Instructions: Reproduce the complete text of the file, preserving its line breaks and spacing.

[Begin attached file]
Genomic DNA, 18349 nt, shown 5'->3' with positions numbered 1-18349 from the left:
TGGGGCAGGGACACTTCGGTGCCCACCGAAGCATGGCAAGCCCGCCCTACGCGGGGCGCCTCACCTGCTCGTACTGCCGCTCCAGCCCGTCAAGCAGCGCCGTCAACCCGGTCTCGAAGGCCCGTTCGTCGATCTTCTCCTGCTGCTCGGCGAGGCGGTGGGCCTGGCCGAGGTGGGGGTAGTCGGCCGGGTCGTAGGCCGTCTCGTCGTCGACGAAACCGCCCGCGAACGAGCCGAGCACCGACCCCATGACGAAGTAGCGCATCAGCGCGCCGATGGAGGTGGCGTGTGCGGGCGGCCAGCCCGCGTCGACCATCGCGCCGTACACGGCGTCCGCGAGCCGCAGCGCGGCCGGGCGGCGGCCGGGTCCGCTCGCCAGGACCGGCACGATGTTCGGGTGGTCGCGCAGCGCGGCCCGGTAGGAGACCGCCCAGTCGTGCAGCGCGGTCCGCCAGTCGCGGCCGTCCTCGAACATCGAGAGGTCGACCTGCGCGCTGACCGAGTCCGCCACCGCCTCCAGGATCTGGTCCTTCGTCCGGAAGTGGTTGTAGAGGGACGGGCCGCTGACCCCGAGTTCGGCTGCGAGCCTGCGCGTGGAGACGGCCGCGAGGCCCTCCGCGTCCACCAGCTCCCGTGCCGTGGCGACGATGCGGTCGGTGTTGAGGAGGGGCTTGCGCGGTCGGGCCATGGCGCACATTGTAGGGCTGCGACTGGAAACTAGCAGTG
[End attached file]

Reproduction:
Genomic DNA, 18349 nt, shown 5'->3' with positions numbered 1-18349 from the left:
TGGGGCAGGGACACTTCGGTGCCCACCGAAGCATGGCAAGCCCGCCCTACGCGGGGCGCCTCACCTGCTCGTACTGCCGCTCCAGCCCGTCAAGCAGCGCCGTCAACCCGGTCTCGAAGGCCCGTTCGTCGATCTTCTCCTGCTGCTCGGCGAGGCGGTGGGCCTGGCCGAGGTGGGGGTAGTCGGCCGGGTCGTAGGCCGTCTCGTCGTCGACGAAACCGCCCGCGAACGAGCCGAGCACCGACCCCATGACGAAGTAGCGCATCAGCGCGCCGATGGAGGTGGCGTGTGCGGGCGGCCAGCCCGCGTCGACCATCGCGCCGTACACGGCGTCCGCGAGCCGCAGCGCGGCCGGGCGGCGGCCGGGTCCGCTCGCCAGGACCGGCACGATGTTCGGGTGGTCGCGCAGCGCGGCCCGGTAGGAGACCGCCCAGTCGTGCAGCGCGGTCCGCCAGTCGCGGCCGTCCTCGAACATCGAGAGGTCGACCTGCGCGCTGACCGAGTCCGCCACCGCCTCCAGGATCTGGTCCTTCGTCCGGAAGTGGTTGTAGAGGGACGGGCCGCTGACCCCGAGTTCGGCTGCGAGCCTGCGCGTGGAGACGGCCGCGAGGCCCTCCGCGTCCACCAGCTCCCGTGCCGTGGCGACGATGCGGTCGGTGTTGAGGAGGGGCTTGCGCGGTCGGGCCATGGCGCACATTGTAGGGCTGCGACTGGAAACTAGCAGTG